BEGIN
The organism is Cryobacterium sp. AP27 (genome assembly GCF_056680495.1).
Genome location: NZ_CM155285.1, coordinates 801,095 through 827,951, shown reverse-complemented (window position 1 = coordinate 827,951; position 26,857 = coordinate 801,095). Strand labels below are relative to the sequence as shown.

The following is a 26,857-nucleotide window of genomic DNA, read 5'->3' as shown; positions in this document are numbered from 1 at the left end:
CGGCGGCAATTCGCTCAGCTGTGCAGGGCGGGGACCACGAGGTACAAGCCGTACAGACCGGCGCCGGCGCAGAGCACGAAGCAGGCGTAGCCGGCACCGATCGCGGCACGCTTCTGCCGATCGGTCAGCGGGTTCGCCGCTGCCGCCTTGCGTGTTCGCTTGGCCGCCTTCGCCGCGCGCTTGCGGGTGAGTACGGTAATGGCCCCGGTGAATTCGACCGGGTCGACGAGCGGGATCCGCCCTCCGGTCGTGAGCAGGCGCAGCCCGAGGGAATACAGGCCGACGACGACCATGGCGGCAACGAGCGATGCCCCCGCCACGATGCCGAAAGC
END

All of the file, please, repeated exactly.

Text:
The organism is Cryobacterium sp. AP27 (genome assembly GCF_056680495.1).
Genome location: NZ_CM155285.1, coordinates 801,095 through 827,951, shown reverse-complemented (window position 1 = coordinate 827,951; position 26,857 = coordinate 801,095). Strand labels below are relative to the sequence as shown.

The following is a 26,857-nucleotide window of genomic DNA, read 5'->3' as shown; positions in this document are numbered from 1 at the left end:
CGGCGGCAATTCGCTCAGCTGTGCAGGGCGGGGACCACGAGGTACAAGCCGTACAGACCGGCGCCGGCGCAGAGCACGAAGCAGGCGTAGCCGGCACCGATCGCGGCACGCTTCTGCCGATCGGTCAGCGGGTTCGCCGCTGCCGCCTTGCGTGTTCGCTTGGCCGCCTTCGCCGCGCGCTTGCGGGTGAGTACGGTAATGGCCCCGGTGAATTCGACCGGGTCGACGAGCGGGATCCGCCCTCCGGTCGTGAGCAGGCGCAGCCCGAGGGAATACAGGCCGACGACGACCATGGCGGCAACGAGCGATGCCCCCGCCACGATGCCGAAAGC